Oct 20, 2017
Have you ever found yourself wandering through the beverage department of your local grocery store and decided to check out the green tea selection, only to find that there were so many options that making a choice you might enjoy depended more on luck than anything else? I have. Too many times I wound up bringing home and dumping out half a bottle of something bitter or weird, and I like green tea.
The classic beverage of Japan isn't just a passing health trend but can genuinely be a great and refreshing beverage of choice and one that I enjoy regularly. As my palate for subtler Japanese flavors tends to be lacking, I conscripted my husband into joining me in taste-testing eight of the most popular green tea variations available at our local grocery stores, the results of which will be provided in two parts. Today, we're starting it off with the cheap stuff.
Numbers one and two on our list come in at 61 yen for a 500mL bottle. "Anata no Ocha" offers 40 mg of the natural antioxidant catechin per 100mL, but not a lot as for flavor. The self-proclaimed "thick" variation instead boasts 77mg of polyphenol, an important micro-nutrient, per 100mL. Comparing to my usual choice in bottled green tea, I found the first to be watery yet bitter, as if they were attempting to make very thin Koolaid capturing the ghost of umami in the bitterness that usually accompanies it in green tea. The thick option was only a little less watery, with more of the umami flavor but not enough to make up for the bitterness. There was less of an unpleasant aftertaste, though I still found it significantly less pleasant than what I would usually drink.
My husband's words describe the two pretty perfectly: "Bitter, sour, colored water." He found the beverages to both lack the normal characteristics of tea, which was unsurprising as this brand tends to be a better choice for cheap soft drinks and fruit juice. They would go well with snacks, he added.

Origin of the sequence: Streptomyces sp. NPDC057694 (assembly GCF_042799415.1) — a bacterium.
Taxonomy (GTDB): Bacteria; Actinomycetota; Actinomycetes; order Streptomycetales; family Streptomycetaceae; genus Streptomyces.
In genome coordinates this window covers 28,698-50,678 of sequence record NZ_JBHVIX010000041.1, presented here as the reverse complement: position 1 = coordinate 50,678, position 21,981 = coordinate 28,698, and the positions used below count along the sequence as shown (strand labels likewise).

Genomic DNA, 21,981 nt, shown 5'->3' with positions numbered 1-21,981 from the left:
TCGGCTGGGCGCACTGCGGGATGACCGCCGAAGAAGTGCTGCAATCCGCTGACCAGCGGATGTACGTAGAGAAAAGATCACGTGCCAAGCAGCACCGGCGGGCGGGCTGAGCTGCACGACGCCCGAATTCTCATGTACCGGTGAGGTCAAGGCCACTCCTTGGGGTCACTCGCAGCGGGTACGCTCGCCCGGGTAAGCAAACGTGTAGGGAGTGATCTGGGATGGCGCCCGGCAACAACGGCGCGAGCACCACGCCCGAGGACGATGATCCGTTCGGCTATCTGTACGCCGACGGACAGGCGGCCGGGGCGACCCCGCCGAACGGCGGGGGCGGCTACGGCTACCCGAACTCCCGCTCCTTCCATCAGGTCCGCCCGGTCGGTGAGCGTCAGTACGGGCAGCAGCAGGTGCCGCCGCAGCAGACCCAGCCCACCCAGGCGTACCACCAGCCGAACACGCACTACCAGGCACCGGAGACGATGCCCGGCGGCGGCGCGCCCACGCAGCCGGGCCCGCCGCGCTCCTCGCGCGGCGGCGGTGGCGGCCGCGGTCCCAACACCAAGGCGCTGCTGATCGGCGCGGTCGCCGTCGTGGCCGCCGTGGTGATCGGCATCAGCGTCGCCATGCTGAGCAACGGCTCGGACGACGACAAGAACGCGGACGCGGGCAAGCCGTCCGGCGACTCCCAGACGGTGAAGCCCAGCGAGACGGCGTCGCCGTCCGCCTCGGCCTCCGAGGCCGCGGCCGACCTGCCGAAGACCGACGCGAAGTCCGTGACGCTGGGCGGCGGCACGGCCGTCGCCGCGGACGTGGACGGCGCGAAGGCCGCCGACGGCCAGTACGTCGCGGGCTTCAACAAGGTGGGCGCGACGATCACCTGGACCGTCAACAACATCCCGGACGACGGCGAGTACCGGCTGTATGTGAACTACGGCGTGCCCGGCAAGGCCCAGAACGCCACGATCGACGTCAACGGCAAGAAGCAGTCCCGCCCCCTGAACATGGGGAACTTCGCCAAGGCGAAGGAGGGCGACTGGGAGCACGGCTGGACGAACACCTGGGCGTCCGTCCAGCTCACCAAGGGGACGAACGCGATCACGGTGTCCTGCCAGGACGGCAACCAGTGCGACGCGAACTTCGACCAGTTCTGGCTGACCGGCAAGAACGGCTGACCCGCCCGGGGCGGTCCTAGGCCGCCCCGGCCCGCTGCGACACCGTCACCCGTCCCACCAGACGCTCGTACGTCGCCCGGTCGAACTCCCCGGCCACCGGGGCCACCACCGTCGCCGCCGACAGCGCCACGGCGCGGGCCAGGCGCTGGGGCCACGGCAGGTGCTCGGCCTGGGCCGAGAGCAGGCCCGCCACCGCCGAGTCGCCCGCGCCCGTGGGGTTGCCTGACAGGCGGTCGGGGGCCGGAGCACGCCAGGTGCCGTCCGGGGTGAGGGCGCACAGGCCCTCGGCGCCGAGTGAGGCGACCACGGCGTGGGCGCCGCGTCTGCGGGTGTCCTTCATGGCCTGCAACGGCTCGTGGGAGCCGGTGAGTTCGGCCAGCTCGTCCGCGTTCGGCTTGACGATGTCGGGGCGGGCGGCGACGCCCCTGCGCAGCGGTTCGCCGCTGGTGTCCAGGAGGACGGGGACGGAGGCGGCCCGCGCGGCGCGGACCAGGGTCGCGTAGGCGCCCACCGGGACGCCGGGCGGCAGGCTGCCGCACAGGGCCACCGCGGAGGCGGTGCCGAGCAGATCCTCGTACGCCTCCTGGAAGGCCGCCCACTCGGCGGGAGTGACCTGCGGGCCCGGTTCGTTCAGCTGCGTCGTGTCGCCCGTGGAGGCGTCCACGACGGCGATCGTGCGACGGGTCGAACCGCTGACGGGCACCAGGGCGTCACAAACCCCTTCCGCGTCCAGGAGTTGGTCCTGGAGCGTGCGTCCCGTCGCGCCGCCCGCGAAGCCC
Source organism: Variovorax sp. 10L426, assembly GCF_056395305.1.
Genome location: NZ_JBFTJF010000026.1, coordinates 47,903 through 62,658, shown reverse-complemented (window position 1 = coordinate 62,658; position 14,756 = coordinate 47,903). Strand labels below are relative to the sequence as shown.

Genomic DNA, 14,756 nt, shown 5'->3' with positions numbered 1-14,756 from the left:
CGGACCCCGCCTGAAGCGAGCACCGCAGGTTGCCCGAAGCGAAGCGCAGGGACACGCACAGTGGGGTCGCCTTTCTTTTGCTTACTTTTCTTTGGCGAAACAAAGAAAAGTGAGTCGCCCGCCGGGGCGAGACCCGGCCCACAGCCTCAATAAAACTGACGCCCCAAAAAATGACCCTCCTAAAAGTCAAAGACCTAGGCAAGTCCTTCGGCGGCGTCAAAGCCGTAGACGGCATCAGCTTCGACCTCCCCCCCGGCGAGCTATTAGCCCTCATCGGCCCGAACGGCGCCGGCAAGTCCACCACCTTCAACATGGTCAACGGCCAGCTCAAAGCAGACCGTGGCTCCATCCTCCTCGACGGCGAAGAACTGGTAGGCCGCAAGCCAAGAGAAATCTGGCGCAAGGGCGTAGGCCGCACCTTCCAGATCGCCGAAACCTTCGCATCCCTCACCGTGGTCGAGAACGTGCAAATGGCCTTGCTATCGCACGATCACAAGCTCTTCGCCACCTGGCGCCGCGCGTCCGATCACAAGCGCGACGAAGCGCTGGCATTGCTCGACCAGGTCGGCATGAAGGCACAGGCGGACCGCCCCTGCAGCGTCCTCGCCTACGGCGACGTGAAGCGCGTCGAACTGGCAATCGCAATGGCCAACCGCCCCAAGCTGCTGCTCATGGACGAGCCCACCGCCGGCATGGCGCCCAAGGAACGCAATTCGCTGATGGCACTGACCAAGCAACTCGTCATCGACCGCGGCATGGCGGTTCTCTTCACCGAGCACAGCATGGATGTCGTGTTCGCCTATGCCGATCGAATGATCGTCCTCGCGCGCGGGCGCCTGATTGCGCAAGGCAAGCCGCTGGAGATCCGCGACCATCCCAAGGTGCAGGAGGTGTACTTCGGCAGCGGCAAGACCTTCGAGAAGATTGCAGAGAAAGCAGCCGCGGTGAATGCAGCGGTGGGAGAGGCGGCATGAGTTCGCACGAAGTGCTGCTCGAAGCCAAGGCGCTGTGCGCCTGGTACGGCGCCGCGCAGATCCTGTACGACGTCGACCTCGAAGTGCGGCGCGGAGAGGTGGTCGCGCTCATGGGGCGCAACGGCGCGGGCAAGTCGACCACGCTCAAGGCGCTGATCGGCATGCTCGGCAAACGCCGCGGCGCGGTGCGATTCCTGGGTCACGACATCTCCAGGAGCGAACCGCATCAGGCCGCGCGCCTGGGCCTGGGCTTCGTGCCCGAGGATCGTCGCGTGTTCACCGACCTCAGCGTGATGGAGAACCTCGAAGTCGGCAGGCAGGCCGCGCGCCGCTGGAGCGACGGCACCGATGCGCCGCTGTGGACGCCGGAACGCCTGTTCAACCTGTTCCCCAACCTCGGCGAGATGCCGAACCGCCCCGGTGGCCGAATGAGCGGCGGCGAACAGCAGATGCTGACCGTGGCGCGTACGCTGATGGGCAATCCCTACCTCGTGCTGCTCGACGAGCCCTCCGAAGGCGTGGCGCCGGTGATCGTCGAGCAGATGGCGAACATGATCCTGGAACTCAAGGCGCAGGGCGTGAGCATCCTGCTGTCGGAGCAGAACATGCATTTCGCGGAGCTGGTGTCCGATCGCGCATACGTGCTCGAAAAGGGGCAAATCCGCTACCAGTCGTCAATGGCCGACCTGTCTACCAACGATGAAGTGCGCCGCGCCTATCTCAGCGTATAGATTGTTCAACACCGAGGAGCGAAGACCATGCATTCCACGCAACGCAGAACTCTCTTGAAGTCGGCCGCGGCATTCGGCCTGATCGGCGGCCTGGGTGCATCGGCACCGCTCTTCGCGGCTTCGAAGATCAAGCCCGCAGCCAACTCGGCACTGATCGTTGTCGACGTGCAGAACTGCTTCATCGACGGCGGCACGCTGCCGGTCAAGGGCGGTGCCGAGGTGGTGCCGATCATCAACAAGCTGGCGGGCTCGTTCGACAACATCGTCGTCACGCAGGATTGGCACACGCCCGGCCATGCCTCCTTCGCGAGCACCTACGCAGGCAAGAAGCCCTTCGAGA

Third on our list comes from Kirin in a 525mL bottle for 77 yen. Kirin's "Rich" was the most opaque of our first four beverages and easily my favorite. The aftertaste was less obvious and umami, the flavor of savoriness in the absence of meat, was clear and enjoyable. My husband's take on this beverage was that it had medium cost performance, tasting neither cheap nor expensive. The bitter beginning with slightly sour tones lended itself well to the mild taste and thickness overall. He suggests enjoying this one by itself as a snack is not necessary to enjoy it.
Fourth and last on our first installment is "Matcha" from Itoen, which costs 81 yen for a 525mL bottle. The label explains that the product is brewed from ice water, a process that my husband suggests might lead to less caffeine overall. While it was more opaque than the two Sangaria selections, it was not quite as rich as Kirin's Rich. I found this one to be a refreshing selection, with the bitterness nicely hidden within the umami. My husband enjoyed the thickness and found it bitter and sweet. He added that it would be worth buying and could go well with a snack or on its own.
That's it for part one of my green tea taste test. Watch for the conclusion in which we try the more expensive stuff later early next week.
This post is a special tea blog report, part of our Shizuoka Green Tea Guide, and a chance through City-Cost for bloggers in Japan to engage in new “Japan” experiences about which to create posts.
A working mom/writer/teacher, Jessica explores her surroundings in Miyagi-ken and Tohoku, enjoying the fun, quirky, and family friendly options the area has to offer.
i would have such a hard time explaining the tastes of teas! thanks for this!
I'd skip anything by Sangria brand, but have had Ito-en's 'koi-ocha' (bitter), and liked the Kirin 'nama-cha.' We have the powdered version of #4 and like it. The nice part about powdered is we can make it really strong, hot or cold.
@edthethe Thanks! and you're welcome!
@helloalissa Oooh! That is an excellent thing! I need to check for the powdered stuff. Thanks for the tip!